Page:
Known as the “Pearl of the Adriatic”, Dubrovnik is the most beautiful city in Dalmatia, and why not in all of Croatia! Listed as a UNESCO World Heritage Site since 1979, the city center attracts millions of tourists annually! The crowds are so big that even the local government is trying to contain them… According to many it’s expensive and boasted, but in my opinion it is extremely charming and majestic!
Where is located and how to get there
It’s located in the southernmost part of the Croatian coast, 612 km from the capital Zagreb. The second largest city in the country, Split, is 232 km away. Dubrovnik has its own airport, which greatly facilitates the options for visiting. Arriving by plane, car, ship or organized tour bus are the most common ways to reach the city.
See car rental options in Dubrovnik.
If you have a car, parking near the center is a very difficult and expensive task… The prices are extremely inflated, especially during the summer season. The closest and most convenient parking is Parking Zicara.
Descending from the western part of the Adriatic coast, we were able to enjoy a wonderful view of the bay cut into the shore, where the new port of Dubrovnik is located and the cruise ships dock. And the road passes through the relatively new suspension bridge (2002), named after the first Croatian president – Most dr. Franja Tuđmana.
See places to stay in DubrovnikBooking.com
Through the central part
Exploring the old town is one of the most interesting things to do when visiting Dubrovnik! To get to it, one passes through a narrow bridge and the Pile Gate, built in the 15th century. As this is the main entrance and where the tour groups gather, it’s usually packed with people, traffic is heavy and it is difficult to even lift your camera to take a picture…
The main street Stradun
Immediately after the gate we find ourselves on the elegant main street Stradun, called by the locals “Placa” and dividing the city into two parts. She is a place for a pleasant walk or a perfect choice to drink a coffee while watching everything happening in the heart of Dubrovnik. In the evening, it becomes an attractive place for young people… And despite the noise and the many establishments, the upper floors of the buildings are residential and mostly inhabited by heirs of the deep local aristocracy…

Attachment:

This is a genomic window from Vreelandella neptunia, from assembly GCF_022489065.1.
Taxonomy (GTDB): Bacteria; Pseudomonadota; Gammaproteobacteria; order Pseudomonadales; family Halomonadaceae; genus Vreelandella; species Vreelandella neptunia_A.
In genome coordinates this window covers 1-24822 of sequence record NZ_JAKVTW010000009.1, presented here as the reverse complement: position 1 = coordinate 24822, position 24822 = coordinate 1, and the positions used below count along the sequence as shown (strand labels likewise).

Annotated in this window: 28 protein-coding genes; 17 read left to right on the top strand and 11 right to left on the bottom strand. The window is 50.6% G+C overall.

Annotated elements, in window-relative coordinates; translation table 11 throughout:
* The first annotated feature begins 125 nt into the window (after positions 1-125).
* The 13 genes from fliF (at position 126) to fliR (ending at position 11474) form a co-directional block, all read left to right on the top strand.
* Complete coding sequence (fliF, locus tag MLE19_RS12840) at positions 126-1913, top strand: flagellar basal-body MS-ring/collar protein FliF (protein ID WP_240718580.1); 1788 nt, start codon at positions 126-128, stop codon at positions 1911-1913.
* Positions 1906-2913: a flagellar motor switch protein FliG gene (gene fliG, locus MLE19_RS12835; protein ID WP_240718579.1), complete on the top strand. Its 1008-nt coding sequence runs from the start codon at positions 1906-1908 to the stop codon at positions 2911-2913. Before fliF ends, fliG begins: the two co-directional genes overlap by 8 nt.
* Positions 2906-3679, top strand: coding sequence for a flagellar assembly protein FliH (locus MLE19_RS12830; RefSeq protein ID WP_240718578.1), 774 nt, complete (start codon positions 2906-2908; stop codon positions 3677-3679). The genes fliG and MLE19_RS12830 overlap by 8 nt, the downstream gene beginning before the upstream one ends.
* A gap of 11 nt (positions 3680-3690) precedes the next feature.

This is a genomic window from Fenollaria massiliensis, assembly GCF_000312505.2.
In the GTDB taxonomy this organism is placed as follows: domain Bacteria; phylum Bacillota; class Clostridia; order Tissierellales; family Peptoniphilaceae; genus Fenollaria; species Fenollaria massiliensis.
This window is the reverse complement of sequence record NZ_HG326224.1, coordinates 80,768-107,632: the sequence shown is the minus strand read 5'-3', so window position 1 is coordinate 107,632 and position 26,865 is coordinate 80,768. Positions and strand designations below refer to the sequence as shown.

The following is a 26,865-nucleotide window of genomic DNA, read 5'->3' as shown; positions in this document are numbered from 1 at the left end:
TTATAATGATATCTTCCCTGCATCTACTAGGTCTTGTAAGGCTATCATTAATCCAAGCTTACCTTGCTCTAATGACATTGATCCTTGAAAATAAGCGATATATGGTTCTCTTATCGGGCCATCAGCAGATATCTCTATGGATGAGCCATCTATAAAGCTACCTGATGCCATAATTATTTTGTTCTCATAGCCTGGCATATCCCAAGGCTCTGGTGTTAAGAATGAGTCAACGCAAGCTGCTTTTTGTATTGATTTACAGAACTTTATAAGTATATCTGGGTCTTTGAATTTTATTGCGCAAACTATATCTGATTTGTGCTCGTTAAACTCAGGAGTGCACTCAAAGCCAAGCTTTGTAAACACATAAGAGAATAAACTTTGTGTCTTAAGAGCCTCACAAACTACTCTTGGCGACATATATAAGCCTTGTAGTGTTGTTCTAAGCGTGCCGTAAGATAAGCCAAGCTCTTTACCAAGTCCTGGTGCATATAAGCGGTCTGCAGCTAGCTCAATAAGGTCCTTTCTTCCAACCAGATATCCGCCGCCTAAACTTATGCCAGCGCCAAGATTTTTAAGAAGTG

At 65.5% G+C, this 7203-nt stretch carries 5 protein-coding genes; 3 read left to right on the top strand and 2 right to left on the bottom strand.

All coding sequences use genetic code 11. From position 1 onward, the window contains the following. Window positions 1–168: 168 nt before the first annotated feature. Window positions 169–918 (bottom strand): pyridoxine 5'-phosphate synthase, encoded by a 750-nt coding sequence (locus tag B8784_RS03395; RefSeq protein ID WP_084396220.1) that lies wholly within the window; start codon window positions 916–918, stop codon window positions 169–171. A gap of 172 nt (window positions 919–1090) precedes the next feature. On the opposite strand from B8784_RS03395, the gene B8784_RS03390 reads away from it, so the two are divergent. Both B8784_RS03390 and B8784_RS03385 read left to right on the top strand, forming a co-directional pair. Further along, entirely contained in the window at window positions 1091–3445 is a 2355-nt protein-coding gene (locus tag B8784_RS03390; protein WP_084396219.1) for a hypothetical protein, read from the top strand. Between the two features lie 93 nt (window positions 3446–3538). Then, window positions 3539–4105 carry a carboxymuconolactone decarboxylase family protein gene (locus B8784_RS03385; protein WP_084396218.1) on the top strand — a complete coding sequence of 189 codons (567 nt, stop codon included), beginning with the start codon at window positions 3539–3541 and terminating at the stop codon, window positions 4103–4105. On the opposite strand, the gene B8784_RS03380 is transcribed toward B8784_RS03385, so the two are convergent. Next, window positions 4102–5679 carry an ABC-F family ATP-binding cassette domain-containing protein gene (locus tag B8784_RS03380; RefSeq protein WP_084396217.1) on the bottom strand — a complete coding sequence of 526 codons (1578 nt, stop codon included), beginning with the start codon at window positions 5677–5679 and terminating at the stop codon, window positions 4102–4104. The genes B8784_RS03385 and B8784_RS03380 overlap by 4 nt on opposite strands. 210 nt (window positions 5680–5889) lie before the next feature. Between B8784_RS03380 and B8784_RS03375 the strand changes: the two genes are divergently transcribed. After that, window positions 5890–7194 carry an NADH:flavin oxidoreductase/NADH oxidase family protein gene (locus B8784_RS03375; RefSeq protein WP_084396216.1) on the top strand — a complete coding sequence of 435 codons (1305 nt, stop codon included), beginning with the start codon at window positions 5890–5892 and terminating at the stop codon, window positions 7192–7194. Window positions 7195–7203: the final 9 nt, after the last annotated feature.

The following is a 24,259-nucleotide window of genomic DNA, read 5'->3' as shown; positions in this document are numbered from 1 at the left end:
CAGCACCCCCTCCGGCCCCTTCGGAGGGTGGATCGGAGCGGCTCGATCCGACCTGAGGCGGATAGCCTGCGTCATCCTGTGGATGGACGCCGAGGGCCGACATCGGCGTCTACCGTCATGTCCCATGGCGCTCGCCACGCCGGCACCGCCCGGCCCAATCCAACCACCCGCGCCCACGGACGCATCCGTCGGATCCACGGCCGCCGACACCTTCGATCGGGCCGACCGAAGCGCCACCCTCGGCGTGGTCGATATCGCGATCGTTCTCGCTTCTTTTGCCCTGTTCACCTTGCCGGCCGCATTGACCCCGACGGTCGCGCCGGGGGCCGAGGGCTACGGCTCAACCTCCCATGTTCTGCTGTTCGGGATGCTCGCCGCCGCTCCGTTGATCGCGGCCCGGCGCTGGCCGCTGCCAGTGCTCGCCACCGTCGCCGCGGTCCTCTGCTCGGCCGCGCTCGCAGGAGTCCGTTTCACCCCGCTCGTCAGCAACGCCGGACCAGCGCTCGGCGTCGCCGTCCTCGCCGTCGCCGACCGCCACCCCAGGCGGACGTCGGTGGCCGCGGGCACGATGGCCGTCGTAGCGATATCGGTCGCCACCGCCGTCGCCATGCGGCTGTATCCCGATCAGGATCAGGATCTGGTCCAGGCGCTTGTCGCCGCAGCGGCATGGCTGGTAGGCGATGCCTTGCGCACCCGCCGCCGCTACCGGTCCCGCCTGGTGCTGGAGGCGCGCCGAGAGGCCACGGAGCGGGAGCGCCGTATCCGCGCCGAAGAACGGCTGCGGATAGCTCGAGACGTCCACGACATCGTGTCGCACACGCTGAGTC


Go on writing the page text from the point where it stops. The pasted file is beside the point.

First steps in Dubrovnik
At its very beginning is Onofrio’s Large Fountain, built in the 15th century and distinctive with its sixteen uniquely decorated walls and the brick dome at the top. Unfortunately, it was partially damaged by the great earthquake that struck the city in 1667. Directly opposite are the Church of St. Spas and the side facade of the Franciscan Monastery, whose construction began in the 14th and ended in the 15th century. The earthquake also affected it, necessitating an almost complete restoration. The complex extends northwards around the fortress wall, including a museum section and can be visited for an entrance fee. It also has one of the oldest pharmacies in Europe!
💡 The dome of the fountain is the work of the master mason Petar Martinov from Milan, for whom I have never been able to find any connection with Bulgaria, but judging by the name, it most likely there is… He is known by several other names – Pietro di Martino da Milano, Pietro da Sormano and Pierre de Milan. He led a nomadic lifestyle and worked on the Duomo in Milan, buildings in France, Venice, Dubrovnik and Naples…
Around Luža Square
If you don’t stray into the tempting side streets, the 300-meter white pavement of the main street will lead you to the former market Luža square. The clock tower rises above the rest of the buildings, in the corner next to it is nestled one of the few surviving Renaissance palaces from the 16th century (the Sponza Palace), and the baroque church of St. Blaise took center stage in the square, giving tourists the opportunity to sit on her shadowy stairs. The charming urban environment is complemented by several other landmarks, such as Antonio Raguzzino’s “Orlando’s Column” and Small Onofrio’s Fountain.
Rector’s Palace and Dubrovnik Cathedral
The main street makes a 90 degree turn to take us to perhaps the two most important historical buildings of Dubrovnik! The Rector’s Palace, with its beautiful loggia and a mixture of architectural styles due to the many destructions it has suffered, was once the seat of the high council and the rector of Ragusa (the old name of Dubrovnik). Today, its interior, the courtyard and the city museum housed there can be viewed for an entrance fee of 15 euro. If you decide to enter, don’t miss the famous inscription above the entrance to the Great Council Chamber, which reads: “Obliti Privatorum Publica Curate” (Forget private affairs, take care of public ones).